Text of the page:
Sample size calculations for evaluating a diagnostic test when the gold standard is missing at random

Authors

  • Andrzej S. Kosinski,

    Corresponding author
    1. Department of Biostatistics and Bioinformatics, Duke University Medical Center, Duke Clinical Research Institute, P. O. Box 17969, Durham, NC 27715, U.S.A.
    • Department of Biostatistics and Bioinformatics, Duke University Medical Center, Duke Clinical Research Institute, P. O. Box 17969, Durham, NC 27715, U.S.A.
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  • Ying Chen,

    1. Biogen Idec, 5200 Research Place, San Diego, CA 92122, U.S.A.
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  • Robert H. Lyles

    1. Department of Biostatistics and Bioinformatics, Rollins School of Public Health of Emory University, 1518 Clifton Road., NE, Atlanta, GA 30322, U.S.A.
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Abstract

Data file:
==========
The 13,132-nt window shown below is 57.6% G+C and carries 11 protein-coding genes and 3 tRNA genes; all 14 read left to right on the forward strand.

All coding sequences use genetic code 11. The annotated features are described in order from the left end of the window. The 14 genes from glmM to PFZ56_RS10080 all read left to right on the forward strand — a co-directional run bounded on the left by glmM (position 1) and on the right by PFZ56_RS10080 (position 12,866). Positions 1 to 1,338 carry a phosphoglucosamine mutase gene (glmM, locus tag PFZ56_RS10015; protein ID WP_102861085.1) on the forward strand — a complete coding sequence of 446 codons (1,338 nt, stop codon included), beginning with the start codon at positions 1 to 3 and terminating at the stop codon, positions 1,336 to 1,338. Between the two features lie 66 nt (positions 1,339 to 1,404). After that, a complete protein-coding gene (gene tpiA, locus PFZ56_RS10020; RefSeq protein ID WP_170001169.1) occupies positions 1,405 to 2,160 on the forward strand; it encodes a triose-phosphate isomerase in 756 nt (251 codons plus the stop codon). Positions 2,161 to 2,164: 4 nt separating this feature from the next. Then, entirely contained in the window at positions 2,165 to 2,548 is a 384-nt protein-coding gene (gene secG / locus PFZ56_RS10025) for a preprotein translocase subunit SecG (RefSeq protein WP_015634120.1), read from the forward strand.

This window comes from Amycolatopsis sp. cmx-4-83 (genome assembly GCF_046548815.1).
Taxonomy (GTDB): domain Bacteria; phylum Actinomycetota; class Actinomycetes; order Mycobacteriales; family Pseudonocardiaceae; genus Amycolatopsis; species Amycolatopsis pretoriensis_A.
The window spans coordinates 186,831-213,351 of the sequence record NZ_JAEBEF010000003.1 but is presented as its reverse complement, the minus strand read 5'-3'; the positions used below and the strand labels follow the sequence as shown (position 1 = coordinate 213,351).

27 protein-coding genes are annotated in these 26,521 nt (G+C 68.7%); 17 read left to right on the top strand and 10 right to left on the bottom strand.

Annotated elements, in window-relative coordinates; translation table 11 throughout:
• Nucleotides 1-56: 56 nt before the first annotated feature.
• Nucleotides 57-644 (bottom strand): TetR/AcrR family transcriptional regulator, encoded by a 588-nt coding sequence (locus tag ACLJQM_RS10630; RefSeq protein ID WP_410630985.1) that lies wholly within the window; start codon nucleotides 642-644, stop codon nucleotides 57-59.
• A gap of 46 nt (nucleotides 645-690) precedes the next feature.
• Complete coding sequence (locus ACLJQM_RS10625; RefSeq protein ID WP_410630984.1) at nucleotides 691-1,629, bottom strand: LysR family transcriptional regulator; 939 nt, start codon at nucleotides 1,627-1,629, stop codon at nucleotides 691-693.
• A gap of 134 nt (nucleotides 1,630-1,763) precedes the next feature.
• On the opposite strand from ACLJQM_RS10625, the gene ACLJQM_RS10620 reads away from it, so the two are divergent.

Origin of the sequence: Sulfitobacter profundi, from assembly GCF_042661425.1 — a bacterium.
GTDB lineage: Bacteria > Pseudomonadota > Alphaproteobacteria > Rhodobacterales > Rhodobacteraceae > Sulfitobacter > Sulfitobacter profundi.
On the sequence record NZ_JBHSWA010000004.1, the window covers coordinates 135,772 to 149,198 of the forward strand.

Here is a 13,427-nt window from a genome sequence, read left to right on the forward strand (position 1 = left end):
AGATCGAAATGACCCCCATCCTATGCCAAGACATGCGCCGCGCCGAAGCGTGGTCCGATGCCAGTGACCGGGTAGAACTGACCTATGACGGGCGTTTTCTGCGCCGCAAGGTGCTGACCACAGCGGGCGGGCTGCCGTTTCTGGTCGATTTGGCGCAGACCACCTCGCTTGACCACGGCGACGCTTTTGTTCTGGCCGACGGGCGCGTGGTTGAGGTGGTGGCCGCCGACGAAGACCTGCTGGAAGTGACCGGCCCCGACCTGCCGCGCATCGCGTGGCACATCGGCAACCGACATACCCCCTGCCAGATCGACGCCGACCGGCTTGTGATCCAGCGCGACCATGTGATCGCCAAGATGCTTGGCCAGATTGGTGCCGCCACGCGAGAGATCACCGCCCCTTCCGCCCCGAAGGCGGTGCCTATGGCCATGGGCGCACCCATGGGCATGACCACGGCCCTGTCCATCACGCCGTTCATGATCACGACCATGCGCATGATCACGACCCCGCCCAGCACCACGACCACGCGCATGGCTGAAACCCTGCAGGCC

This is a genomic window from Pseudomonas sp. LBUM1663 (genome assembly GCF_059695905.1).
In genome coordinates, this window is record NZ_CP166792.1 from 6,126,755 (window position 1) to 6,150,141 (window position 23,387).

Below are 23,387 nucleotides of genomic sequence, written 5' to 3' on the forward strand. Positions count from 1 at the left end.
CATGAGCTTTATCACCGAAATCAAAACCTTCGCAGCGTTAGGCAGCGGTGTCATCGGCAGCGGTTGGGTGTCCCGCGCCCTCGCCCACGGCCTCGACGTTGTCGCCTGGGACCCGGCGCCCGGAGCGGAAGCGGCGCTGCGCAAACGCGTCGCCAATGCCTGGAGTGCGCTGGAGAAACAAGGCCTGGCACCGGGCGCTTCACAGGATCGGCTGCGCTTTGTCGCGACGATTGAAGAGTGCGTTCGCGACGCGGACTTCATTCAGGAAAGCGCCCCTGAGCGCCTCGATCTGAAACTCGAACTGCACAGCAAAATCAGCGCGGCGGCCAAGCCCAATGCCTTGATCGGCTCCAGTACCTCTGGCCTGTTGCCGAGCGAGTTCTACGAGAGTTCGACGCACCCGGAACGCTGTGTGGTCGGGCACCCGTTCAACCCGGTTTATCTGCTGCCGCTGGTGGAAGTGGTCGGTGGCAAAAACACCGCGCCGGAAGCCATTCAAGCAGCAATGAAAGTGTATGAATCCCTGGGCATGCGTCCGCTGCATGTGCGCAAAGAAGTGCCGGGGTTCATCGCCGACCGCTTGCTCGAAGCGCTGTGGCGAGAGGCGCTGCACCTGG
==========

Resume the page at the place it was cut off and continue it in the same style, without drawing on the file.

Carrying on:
Performance of a diagnostic test is ideally evaluated by a comparison of the test results to a gold standard for all the patients in a study. In practice, however, it is common for a subset of study patients to have the gold standard not verified (missing) due to ethical or expense considerations. Sensitivity and specificity are often used as the relevant test performance measures and a joint confidence region (CR) for sensitivity and specificity can summarize the precision of estimates. In this paper, we present an approach to sample size computations when designing a study in which the gold standard is considered to be missing at random (MAR). We calculate the needed increase in sample size to ensure that the joint CR under MAR falls inside the boundaries of the joint CR derived for data with no missingness present. Copyright © 2010 John Wiley & Sons, Ltd.

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